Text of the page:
The pandemic is having an immense impact on the food insecurity rate among adults and children in our community. What does that mean? It means that more than 16 percent of Utahns don’t have enough food to lead a healthy life, compared to 11 percent in 2018. It means that 21.3 percent of Utah children aren’t getting enough food, compared to 12.1 percent in 2018. Nationwide, the food insecurity rate has increased by approximately 130 percent from 2018 for households with children, according to the Brookings Institute.

With the increased demand, the shelves at our food bank and pantries in Wasatch, Summit, and Utah counties are being depleted. September is Hunger Action Month, and there’s no better time to do something about the hunger rate in our community. Hosting a food drive is one way you can help end hunger for your neighbors right now. Here are some ideas:

Make It Virtual

COVID-19 is increasing the demand for food pantries. People who’ve never needed a food bank before are now relying on them to feed their families. The pandemic also makes people nervous about hosting a food drive. That’s where virtual comes in:

  • Do it with Facebook. Create a food drive fundraiser, then ask your friends and family for donations. Facebook then sends all proceeds directly to us. We’ll use the proceeds to buy food to stock our shelves. And because of our support network, we can stretch every dollar further. For $96, we can feed three children for two months.
  • Use our website. Instead of setting up your own fundraising page, tell friends, family, neighbors, and colleagues that you’re hosting a virtual food drive fundraiser. Ask them to donate via our website the cost of a can or case of food. (You can find our most-needed items here.)
  • Create a wish list. You’ve probably created or purchased from an online registry for a wedding, baby, birthday, or Christmas. Why not make a wish list for a food drive? Use that most-wanted list as a guide, and then advertise the campaign to friends and family, on social media sites, and at work, school, and church. You can set up the donations to come directly to the food bank at 815 S. Freedom Boulevard Suite 100, Provo, UT 84601.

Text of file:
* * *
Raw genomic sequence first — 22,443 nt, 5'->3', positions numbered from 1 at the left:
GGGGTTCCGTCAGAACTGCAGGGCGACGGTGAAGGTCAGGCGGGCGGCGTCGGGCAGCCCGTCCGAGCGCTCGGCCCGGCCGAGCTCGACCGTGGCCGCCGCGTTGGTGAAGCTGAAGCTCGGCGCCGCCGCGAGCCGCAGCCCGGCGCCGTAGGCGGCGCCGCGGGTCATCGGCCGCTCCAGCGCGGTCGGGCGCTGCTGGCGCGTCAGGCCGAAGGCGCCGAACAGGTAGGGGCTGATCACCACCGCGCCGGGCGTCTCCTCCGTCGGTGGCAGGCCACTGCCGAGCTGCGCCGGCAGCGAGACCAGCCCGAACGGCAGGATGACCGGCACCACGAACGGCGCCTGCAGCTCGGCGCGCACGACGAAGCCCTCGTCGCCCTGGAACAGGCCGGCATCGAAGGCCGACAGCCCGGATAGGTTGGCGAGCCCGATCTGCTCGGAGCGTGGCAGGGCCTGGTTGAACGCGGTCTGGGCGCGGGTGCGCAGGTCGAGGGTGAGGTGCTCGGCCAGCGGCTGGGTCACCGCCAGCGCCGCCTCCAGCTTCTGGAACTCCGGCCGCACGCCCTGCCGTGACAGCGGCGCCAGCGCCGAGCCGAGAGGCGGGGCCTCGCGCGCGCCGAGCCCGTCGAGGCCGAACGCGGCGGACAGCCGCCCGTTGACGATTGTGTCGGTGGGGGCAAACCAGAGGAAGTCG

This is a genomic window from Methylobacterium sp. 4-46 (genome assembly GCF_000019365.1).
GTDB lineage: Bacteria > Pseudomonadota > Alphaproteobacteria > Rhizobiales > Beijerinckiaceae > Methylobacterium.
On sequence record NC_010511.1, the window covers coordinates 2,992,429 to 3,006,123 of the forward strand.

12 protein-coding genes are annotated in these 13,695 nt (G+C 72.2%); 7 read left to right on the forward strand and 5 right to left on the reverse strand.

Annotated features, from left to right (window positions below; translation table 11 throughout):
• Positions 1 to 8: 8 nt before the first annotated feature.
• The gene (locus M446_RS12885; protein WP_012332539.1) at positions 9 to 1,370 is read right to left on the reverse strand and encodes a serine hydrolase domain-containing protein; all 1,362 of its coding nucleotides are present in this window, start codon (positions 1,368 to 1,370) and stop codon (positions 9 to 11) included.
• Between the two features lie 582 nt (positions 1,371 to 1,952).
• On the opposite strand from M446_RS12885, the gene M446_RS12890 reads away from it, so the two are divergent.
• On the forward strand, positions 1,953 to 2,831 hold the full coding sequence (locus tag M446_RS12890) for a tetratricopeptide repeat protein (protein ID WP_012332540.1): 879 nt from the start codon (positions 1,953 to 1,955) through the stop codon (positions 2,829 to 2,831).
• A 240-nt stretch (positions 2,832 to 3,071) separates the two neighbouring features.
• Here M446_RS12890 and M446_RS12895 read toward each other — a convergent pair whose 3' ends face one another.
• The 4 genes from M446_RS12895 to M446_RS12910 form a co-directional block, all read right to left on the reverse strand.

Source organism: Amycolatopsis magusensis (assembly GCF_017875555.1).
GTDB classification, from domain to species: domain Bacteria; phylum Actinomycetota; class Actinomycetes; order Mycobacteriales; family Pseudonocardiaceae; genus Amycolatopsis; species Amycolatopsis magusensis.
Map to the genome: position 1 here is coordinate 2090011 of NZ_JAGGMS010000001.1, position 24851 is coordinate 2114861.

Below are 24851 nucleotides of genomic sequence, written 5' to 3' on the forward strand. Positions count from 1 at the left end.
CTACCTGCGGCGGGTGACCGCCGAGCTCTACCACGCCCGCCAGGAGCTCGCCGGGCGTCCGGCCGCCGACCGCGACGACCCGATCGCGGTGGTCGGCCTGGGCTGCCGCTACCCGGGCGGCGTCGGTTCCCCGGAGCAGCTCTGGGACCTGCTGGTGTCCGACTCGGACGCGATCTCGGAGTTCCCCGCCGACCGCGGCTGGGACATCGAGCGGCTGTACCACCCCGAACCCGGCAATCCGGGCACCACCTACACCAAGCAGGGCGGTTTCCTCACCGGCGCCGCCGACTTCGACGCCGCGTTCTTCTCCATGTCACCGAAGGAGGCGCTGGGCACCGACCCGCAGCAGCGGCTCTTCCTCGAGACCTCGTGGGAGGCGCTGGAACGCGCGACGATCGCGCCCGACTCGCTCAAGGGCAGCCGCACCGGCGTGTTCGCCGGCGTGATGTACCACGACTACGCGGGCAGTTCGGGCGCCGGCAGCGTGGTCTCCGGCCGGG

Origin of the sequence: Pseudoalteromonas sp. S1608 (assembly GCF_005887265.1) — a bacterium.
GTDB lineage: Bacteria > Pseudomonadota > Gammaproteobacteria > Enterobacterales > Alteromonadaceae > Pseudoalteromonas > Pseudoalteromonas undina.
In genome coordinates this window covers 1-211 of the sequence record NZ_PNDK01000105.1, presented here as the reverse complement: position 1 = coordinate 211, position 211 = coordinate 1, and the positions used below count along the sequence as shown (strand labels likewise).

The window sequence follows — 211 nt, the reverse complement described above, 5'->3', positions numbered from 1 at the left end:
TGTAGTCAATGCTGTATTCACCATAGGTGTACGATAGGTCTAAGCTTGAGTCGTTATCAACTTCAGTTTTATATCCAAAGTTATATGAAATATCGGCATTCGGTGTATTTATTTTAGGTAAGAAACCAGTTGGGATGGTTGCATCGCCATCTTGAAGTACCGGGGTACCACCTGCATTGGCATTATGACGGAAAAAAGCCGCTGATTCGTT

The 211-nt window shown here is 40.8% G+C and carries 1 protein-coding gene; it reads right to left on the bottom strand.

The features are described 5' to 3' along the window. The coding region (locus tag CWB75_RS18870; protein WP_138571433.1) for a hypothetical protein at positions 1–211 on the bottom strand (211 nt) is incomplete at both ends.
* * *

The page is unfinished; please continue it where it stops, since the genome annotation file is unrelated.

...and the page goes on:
Get Creative with a Theme

Do you want to hold a traditional food drive where people drop off food at a central location and you deliver it to the food bank? No problem! We have tips for success, and here are some ideas to make it more memorable:

  • Gather kids nutrition pak supplies. Every Friday, we send backpacks of food home with elementary school children in need. All items are things the children can open and prepare for themselves. You could host a seven-week drive through your church or business, and each week ask people to bring one of the things we put in the backpacks.
    • 100% juice box
    • Entree (e.g., Kraft Easy Mac, Chef Boyardee Microwave Meal)
    • Package of fruit snacks
    • Package of peanut butter crackers
    • Fruit cup
    • Fruit and grain bar
    • Granola bar
  • Use Halloween. Turn the holiday into a food drive celebration. Plan with your neighbors, larger community, congregation, or colleagues to dress up and drop off food donations. You could even turn it into reverse trick-or-treating by having people drop off donations and (gently) throwing candy at kids dressed in costumes on their front lawns.
  • Think Thanksgiving (or Christmas). Ask for items based on what people eat for Thanksgiving or Christmas. If you don’t want to be that specific, ask for items that people eat for a particular meal (breakfast, lunch, or dinner).

Hosting a food drive is one of the most effective ways to help fill shelves at our food pantries and help people in our community. If you need more information, call us at (801) 373-8200 or visit us here.